"This group is characterised by severe depression and/or anxiety and/or other increasing complexity of needs. They may experience disruption to function in everyday life and there is an increasing likelihood of significant risks.So you're basically the same as someone with OCD or an eating disorder. Care clusters (see Figure 1 below) are the result of the Labour government's payment by results programme. You get allocated to a cluster partly based on 'clinical judgement' and partly automatically by a computer program using scores inputed by clinicians to answer 18 questions.*
Likely to include: F32 Depressive Episode (Non-Psychotic), F40 Phobic Anxiety Disorders, F41 Other Anxiety Disorders, F42 Obsessive-Compulsive Disorder, F43 Stress Reaction/Adjustment Disorder, F44 Dissociative Disorder, F45 Somatoform Disorder, F48 Other Neurotic Disorders, F50 Eating Disorder
Some may experience significant disruption in everyday functioning.
Some may experience moderate risk to self through self-harm or suicidal thoughts or behaviours.
Unlikely to improve without treatment and may deteriorate with long term impact on functioning."
|Figure 1. The 21 Care Clusters|
As with my local mental health trust care providers are now going to start deciding what services they are prepared to deliver for each care cluster based on that cluster's tariff (i.e. how much they'll get paid for treating that patient) and not by the current combination of supply and need. You are not paid by activity, that is by what care (e.g. therapy sessions or meetings) you deliver, but on what cluster someone comes under - therefore there is going to be a pressure to reduce the amount of care provided within each cluster to maximise profit. You also have to wonder whether patients that seem like they'll require more work, and thus cost, than others (e.g. personality disorders) will get taken on at all.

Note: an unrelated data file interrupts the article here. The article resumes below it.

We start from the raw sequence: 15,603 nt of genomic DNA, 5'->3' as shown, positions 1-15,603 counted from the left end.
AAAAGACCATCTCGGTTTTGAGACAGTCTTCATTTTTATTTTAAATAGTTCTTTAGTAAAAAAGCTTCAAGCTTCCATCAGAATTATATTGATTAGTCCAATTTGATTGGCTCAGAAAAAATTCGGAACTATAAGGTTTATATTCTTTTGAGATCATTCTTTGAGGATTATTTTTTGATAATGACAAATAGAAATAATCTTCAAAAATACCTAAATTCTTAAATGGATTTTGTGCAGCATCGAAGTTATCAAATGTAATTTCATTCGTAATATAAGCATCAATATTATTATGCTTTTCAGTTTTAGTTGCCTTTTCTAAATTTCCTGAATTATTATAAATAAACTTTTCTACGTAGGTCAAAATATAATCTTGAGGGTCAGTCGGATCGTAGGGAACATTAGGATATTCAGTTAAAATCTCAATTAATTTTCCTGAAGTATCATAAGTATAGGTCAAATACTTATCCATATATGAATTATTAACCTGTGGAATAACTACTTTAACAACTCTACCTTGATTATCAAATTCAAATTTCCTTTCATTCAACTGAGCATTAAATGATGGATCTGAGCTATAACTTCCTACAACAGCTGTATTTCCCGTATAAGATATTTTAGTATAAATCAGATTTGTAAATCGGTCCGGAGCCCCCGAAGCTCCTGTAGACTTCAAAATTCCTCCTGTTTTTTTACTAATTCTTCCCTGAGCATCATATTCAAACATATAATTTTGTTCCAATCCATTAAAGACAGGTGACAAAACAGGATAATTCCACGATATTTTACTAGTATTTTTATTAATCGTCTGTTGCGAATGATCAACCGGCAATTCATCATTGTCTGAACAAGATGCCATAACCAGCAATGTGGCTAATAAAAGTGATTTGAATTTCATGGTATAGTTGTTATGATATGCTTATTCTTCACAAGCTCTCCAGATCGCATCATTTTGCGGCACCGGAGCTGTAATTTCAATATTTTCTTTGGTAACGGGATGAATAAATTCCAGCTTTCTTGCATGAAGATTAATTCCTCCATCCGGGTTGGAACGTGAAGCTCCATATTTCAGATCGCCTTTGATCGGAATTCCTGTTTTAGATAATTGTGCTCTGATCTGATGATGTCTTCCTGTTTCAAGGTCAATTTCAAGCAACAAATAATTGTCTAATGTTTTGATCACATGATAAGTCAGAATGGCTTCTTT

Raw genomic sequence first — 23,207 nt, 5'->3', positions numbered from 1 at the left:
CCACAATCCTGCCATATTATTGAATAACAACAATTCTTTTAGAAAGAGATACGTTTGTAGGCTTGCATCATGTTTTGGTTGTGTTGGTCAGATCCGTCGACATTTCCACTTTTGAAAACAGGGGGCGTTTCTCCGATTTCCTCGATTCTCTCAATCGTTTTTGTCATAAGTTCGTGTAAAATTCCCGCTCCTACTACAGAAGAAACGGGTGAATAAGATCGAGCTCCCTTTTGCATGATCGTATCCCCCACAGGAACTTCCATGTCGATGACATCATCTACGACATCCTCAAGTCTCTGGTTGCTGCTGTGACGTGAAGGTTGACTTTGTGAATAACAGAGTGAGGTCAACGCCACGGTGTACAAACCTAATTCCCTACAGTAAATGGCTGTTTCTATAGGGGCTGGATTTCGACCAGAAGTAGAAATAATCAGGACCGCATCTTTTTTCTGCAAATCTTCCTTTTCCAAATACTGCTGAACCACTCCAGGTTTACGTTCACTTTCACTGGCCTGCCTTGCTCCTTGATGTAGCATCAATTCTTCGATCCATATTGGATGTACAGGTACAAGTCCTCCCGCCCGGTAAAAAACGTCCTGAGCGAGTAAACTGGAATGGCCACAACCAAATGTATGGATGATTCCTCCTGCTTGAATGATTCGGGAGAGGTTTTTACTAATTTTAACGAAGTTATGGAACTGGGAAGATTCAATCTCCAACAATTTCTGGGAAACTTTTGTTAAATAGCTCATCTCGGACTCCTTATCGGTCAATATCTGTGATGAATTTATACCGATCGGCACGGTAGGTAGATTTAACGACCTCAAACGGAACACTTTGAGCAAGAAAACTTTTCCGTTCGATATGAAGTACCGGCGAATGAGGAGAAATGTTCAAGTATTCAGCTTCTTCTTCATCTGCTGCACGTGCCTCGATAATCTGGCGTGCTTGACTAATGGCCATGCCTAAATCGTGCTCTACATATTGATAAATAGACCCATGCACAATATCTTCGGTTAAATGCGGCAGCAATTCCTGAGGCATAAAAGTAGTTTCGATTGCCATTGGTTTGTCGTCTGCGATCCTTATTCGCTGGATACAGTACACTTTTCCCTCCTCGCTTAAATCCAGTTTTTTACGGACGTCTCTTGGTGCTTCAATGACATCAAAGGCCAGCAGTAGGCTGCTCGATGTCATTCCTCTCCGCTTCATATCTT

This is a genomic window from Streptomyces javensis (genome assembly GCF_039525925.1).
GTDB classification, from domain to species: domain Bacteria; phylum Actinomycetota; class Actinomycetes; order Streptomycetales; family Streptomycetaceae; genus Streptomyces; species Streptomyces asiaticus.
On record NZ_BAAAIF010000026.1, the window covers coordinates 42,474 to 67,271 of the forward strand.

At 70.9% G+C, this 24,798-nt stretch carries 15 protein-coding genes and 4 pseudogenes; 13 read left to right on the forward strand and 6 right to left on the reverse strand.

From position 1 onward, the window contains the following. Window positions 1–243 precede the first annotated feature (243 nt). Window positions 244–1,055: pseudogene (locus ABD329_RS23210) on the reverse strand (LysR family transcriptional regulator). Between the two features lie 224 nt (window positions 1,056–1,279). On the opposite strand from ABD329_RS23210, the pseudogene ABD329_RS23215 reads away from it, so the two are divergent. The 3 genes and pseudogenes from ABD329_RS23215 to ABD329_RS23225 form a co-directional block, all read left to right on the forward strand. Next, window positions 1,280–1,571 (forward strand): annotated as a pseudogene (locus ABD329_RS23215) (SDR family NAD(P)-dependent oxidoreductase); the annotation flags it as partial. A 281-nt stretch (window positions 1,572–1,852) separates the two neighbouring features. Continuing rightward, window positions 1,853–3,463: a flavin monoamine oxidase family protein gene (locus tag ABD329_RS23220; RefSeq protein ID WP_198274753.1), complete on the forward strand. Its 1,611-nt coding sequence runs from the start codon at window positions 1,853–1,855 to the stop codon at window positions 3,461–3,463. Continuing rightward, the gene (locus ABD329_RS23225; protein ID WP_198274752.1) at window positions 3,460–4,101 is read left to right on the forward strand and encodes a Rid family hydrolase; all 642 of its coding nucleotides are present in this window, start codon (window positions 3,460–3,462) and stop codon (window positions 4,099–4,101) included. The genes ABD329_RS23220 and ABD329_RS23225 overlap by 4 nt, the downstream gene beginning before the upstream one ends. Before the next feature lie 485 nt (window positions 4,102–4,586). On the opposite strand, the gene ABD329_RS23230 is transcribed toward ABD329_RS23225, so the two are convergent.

Locally we're developing care packages for each cluster, but you have to wonder how a cluster that includes major depression, OCD, and eating disorders can really have a generic package that is actually includes the appropriate evidence based treatments for those conditions. And where is the room for a bit of clinical judgement and addressing individual patient needs?
This might not have happened if it was left to the current model where only a single mental health trust provides services to a given PCT but under the new government proposals for NHS commissioning by GPs they are subject to EU competition law and must commission services from 'any willing provider' based on price. So it seems likely there will be a race to the bottom, I may not want to deny you access to, say, psychological therapy, but if another provider is tendering for work with the GP consortium and they don't offer it they will be able to save money and come in under my quote.
This payment regime hasn't been introduced yet but the tools for implementing it are being put in place in 2010/11 ready to roll it out. Something worth looking out for.
* Bah, who says you can't quantify mental ill-health on a simple 72 point scale, and who says depression can't be nicely quantified on a 4 point scale e.g.
"Question 7. Problems with depressed mood (current):
0 No problem associated with depressed mood during the period rated.
1 Gloomy; or minor changes in mood.
2 Mild but definite depression and distress (eg feelings of guilt; loss of self-esteem).
3 Depression with inappropriate self-blame; preoccupied with feelings of guilt.
4 Severe or very severe depression, with guilt or self-accusation."